November 21, 2006

Brain Quest Trivia

Camille's mom recently sent Brain Quest quiz cards for the kids. Believing our kids are ahead of their peers, she bought the second and third grade editions.

I didn't think I'd like these, but I do. They're just booklets of questions—sort of a Trivial Pursuit for the grammar school set. The questions vary widely in difficulty and style, so a question like “What's the math term for 6 in this problem: 6+4=10?” (the “addend”) might be followed by “What kind of number is 67: odd or even?”

Camille pulls these out for oral quizzes while the kids eat lunch, and the uneven difficulty actually serves as a motivator. They know that if they're stumped by two hard ones in a row, there's still a chance that the next question will be easy. The topics include grammar and math, light history and geography, logic, and science.

We make no effort to have the children memorize the answers. Instead the Brain Quest cards:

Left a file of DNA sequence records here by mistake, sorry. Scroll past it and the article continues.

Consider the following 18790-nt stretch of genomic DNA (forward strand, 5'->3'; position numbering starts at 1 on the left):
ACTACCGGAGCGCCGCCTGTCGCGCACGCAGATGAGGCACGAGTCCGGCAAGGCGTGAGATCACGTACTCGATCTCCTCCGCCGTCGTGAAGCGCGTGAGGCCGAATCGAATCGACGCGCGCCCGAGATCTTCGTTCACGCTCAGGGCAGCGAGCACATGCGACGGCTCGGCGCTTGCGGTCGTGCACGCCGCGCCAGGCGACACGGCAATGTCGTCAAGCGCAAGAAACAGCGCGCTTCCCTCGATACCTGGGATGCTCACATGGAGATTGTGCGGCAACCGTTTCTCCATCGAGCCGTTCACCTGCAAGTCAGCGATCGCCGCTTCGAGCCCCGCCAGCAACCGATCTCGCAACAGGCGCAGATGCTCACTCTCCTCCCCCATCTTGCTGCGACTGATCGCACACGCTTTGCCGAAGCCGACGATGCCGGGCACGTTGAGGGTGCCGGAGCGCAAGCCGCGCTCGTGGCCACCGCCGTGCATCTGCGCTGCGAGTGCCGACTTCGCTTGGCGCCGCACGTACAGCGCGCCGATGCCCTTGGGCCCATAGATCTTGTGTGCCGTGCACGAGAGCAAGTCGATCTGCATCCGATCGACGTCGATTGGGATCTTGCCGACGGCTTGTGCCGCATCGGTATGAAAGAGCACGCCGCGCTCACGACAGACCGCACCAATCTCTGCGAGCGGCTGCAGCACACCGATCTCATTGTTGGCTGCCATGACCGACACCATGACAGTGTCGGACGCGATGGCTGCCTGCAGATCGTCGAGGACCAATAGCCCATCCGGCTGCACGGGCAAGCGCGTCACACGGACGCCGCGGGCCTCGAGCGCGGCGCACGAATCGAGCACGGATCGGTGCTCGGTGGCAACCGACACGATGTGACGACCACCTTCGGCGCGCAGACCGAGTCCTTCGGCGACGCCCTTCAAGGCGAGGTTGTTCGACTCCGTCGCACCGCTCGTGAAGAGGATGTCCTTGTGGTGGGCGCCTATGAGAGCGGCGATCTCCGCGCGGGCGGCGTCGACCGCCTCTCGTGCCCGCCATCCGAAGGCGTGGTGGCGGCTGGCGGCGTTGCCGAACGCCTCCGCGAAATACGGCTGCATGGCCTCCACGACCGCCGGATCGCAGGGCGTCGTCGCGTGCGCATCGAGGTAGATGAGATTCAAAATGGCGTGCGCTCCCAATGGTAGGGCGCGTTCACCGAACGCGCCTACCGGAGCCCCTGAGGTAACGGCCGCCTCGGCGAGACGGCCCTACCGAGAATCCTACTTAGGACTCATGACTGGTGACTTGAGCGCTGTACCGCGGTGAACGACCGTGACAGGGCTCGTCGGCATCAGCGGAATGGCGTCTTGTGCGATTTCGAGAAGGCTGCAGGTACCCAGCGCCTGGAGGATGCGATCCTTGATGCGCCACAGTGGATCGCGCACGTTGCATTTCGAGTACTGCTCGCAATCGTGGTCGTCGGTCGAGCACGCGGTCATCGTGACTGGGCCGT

1. Reinforce and give the kids a chance to show off what they already know. Nathaniel proudly recalled how to add dimes by counting by ten, for example, and Jessica beamed when she remembered that it was Abraham Lincoln who ended slavery.

  2. Serve as springboards for discussion. After Jessica correctly answered that the wind causes waves in the ocean, I reminded the children that we had heard on the news about a tidal wave caused by an underwater earthquake. Soon we were onto plate tectonics.

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